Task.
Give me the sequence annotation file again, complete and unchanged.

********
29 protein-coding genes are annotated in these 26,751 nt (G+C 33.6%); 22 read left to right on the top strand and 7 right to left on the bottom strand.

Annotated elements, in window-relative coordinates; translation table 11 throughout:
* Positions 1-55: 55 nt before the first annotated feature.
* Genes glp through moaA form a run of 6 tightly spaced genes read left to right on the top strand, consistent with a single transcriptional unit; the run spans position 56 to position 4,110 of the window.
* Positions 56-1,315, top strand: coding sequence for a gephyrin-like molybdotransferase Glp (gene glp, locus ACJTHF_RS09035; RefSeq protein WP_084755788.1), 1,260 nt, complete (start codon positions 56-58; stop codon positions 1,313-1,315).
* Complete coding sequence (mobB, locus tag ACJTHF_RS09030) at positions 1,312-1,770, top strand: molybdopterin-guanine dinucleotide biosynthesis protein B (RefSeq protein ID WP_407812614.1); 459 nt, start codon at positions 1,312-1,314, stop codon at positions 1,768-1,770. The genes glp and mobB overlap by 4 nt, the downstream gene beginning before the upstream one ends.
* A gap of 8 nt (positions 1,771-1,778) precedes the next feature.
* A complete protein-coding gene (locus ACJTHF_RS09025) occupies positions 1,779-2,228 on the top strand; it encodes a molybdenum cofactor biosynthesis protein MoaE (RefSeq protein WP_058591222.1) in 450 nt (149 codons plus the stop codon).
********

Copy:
29 protein-coding genes are annotated in these 26,751 nt (G+C 33.6%); 22 read left to right on the top strand and 7 right to left on the bottom strand.

Annotated elements, in window-relative coordinates; translation table 11 throughout:
* Positions 1-55: 55 nt before the first annotated feature.
* Genes glp through moaA form a run of 6 tightly spaced genes read left to right on the top strand, consistent with a single transcriptional unit; the run spans position 56 to position 4,110 of the window.
* Positions 56-1,315, top strand: coding sequence for a gephyrin-like molybdotransferase Glp (gene glp, locus ACJTHF_RS09035; RefSeq protein WP_084755788.1), 1,260 nt, complete (start codon positions 56-58; stop codon positions 1,313-1,315).
* Complete coding sequence (mobB, locus tag ACJTHF_RS09030) at positions 1,312-1,770, top strand: molybdopterin-guanine dinucleotide biosynthesis protein B (RefSeq protein ID WP_407812614.1); 459 nt, start codon at positions 1,312-1,314, stop codon at positions 1,768-1,770. The genes glp and mobB overlap by 4 nt, the downstream gene beginning before the upstream one ends.
* A gap of 8 nt (positions 1,771-1,778) precedes the next feature.
* A complete protein-coding gene (locus ACJTHF_RS09025) occupies positions 1,779-2,228 on the top strand; it encodes a molybdenum cofactor biosynthesis protein MoaE (RefSeq protein WP_058591222.1) in 450 nt (149 codons plus the stop codon).